Changing Office Spaces After the Coronavirus Lockdown

Changing Office Spaces After the Coronavirus Lockdown
A crowded office in North Chicago

Nobody took Bill Gates seriously when he was warning us about the unpreparedness for a pandemic. In 2018, during his Massachusetts Medical Society’s annual Shattuck Lecture, he said, “There is one area, though, where the world isn’t making much progress, and that’s pandemic preparedness.” Now, every sector of the world faces the consequences caused by COVID-19 – especially real estate. Tenants, landlords, brokers, and financial institutions find themselves in a bottleneck as restrictions of global lockdown threaten their livelihood.

Governments have issued lockdown and urged the people to practice social distancing. This has caused many companies and offices to look towards ‘work from home’ as a potential and only safe option. However, what will happen when people return to their offices? The pandemic won’t magically disappear, and people will still be forced to practice social distancing.

The office life of what we see now is most likely going to be historical after the coronavirus. Changing office designs now seems unavoidable. Ironically, substantive amendments would result in elevators, drawers, and doors that don’t need to come in close contact with humans to operate.

The greatest challenge lies in those commercial offices that have a stiff design and cannot spare additional space. Even though many businesses, where possible, would continue with the “work from home” practice, with lockdown restrictions easing, many offices are expecting employees to return.

The pandemic could change office design to practice social distancing until a vaccine is developed – the former option is less likely to happen at the moment. If and when you return to your office, things will be very different.

Since there is no guarantee about when the world can get rid of the coronavirus, small businesses and offices must alter their workspace to survive.

Imagine the economy is suffering, and by neglecting precautions, you put half of your workforce at the risk of a contagious infection. Doesn’t look good, right? Sitting side by side in fitted cubicles won’t be deemed ‘suitable’ for any employee.

Offices have only two choices; either redesign their workspace or make ‘work from home’ the new normal. As per the University of Chicago publication, nearly 34% of people were working from home by the first week of April, who previously commuted to work. The same percentage has been given by a new MIT report. This used to be a single-digit before the pandemic.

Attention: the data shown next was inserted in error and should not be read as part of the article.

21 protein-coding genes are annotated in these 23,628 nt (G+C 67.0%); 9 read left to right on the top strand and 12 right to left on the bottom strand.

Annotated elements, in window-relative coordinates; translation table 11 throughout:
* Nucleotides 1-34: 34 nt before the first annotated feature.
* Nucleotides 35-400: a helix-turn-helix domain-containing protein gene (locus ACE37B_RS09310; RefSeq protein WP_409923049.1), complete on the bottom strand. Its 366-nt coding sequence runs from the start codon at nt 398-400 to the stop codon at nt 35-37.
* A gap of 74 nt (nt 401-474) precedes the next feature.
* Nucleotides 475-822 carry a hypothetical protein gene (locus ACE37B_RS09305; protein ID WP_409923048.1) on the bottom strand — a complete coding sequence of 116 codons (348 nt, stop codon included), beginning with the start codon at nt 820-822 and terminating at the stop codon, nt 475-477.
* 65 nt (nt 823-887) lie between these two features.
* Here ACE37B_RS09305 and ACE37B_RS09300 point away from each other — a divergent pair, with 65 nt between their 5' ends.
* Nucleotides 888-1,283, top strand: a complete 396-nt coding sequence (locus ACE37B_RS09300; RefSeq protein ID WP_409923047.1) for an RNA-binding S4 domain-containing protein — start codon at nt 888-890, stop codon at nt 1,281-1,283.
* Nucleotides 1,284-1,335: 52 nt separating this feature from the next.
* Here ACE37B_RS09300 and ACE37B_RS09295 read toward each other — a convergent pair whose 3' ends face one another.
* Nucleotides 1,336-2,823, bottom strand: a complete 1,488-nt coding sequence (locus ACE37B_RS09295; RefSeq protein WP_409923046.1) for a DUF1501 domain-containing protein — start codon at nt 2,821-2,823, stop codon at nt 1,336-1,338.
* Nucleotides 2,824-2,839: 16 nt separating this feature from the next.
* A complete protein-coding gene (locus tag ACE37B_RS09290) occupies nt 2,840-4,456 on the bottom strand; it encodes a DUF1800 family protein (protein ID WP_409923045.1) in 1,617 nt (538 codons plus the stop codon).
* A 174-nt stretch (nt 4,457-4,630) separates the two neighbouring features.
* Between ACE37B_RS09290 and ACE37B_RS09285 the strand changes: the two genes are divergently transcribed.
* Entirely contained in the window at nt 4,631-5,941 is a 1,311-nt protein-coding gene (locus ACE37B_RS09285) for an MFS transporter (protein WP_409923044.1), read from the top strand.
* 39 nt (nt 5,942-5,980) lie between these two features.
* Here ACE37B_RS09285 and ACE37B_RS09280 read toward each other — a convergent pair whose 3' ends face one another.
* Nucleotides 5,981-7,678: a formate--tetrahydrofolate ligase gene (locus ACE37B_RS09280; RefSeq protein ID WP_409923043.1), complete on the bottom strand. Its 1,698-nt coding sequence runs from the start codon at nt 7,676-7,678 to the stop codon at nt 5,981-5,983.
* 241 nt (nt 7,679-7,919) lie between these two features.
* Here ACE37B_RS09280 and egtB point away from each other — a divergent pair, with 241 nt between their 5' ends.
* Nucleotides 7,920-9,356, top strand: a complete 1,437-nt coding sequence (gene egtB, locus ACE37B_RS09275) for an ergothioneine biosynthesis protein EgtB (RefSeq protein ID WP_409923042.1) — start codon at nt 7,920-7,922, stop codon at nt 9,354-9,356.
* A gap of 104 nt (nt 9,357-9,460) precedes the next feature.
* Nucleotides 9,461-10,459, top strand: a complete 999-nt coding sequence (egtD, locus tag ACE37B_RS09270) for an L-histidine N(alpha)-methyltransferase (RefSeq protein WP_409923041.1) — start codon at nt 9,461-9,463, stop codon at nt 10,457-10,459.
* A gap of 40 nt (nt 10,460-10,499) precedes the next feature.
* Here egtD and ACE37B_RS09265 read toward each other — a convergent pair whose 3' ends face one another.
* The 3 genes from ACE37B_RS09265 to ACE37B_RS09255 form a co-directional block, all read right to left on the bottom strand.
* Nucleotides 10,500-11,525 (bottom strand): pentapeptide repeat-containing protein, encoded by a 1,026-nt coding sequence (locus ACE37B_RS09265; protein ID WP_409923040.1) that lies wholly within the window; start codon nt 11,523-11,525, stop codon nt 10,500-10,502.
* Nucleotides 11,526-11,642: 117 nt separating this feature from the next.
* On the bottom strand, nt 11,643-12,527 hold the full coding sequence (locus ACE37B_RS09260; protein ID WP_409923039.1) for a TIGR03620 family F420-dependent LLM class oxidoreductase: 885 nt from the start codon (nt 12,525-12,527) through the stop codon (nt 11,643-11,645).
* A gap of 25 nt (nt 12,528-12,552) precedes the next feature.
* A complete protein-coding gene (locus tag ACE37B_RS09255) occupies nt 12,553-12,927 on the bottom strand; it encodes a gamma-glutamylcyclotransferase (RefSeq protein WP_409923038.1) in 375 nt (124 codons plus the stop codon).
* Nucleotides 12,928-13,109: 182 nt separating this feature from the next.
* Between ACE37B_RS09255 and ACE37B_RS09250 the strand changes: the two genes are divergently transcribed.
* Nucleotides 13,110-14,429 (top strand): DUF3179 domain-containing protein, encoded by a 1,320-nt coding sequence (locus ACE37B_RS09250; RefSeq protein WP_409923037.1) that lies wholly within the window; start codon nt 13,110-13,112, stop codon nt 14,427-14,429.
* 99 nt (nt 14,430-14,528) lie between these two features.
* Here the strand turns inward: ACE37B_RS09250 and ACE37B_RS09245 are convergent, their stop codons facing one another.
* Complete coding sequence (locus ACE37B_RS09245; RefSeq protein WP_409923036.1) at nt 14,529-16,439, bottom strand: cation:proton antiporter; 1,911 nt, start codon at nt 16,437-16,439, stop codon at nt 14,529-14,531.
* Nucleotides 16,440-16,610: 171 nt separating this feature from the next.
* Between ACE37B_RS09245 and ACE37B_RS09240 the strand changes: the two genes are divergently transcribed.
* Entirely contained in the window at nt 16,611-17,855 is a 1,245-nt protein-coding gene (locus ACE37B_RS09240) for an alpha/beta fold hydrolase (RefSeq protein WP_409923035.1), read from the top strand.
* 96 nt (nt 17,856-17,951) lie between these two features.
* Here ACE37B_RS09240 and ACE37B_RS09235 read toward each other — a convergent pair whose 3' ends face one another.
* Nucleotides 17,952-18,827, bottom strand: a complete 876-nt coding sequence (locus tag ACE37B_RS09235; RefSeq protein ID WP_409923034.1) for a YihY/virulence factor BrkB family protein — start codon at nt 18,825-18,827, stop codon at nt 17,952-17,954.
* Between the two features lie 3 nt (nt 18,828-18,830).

Many commercial offices absolutely require their employees to be physically present. This means that a huge shift will be seen in many office environments. Changes to work culture and office space will differ from company to company, and so will their impacts.

According to Janet Pogue-McLaurin, principal and workplace leader at design and architecture firm Gensler, “I do think this is going to reshape the workplace. Social distance thinking may be part of our DNA moving forward.”

If companies don’t upgrade their office environments to meet new health standards, they might lose it in the long run. Many corporations and commercial offices have practiced “densification” for a very long time to cut costs and increase productivity. However, according to Pogue-McLaurin, “Densification will take a hiatus.” As companies go on to practice social distancing through the spaced office, the real impact will soon start to show in the real estate sector.

Large commercial real estate services firms such as Cushman & Wakefield are taking office spacing quite seriously. They have recently introduced a Six Feet Office model that would practice a six-feet distance rule for stopping human-to-human transmission.

While the pandemic is still at large, the change in office space design seems like a viable solution but companies are trying different ideas. Other experts suggest that the office environment shift will also depend on the company’s individual needs.

Many small businesses and commercial complexes that cannot accommodate more space are looking toward other innovative ideas. Companies might work closely with real estate brokers and firms to meet their requirements.

With over 30+ years of experience, powered by Jameson Commercial can help you secure the best office space and negotiate affordable commercial building options based on your business size and requirements. In uncertain times like these, let us help you find smart office spaces within your budget. Contact Steve Goldstein at 312-840-9002 to discuss your needs.

Steve Goldstein  / About Author

Steve Goldstein / About Author

In 1991, Steven founded ChicagoBroker with one goal in mind. Help business owners negotiate the best possible lease or purchase for their commercial space.

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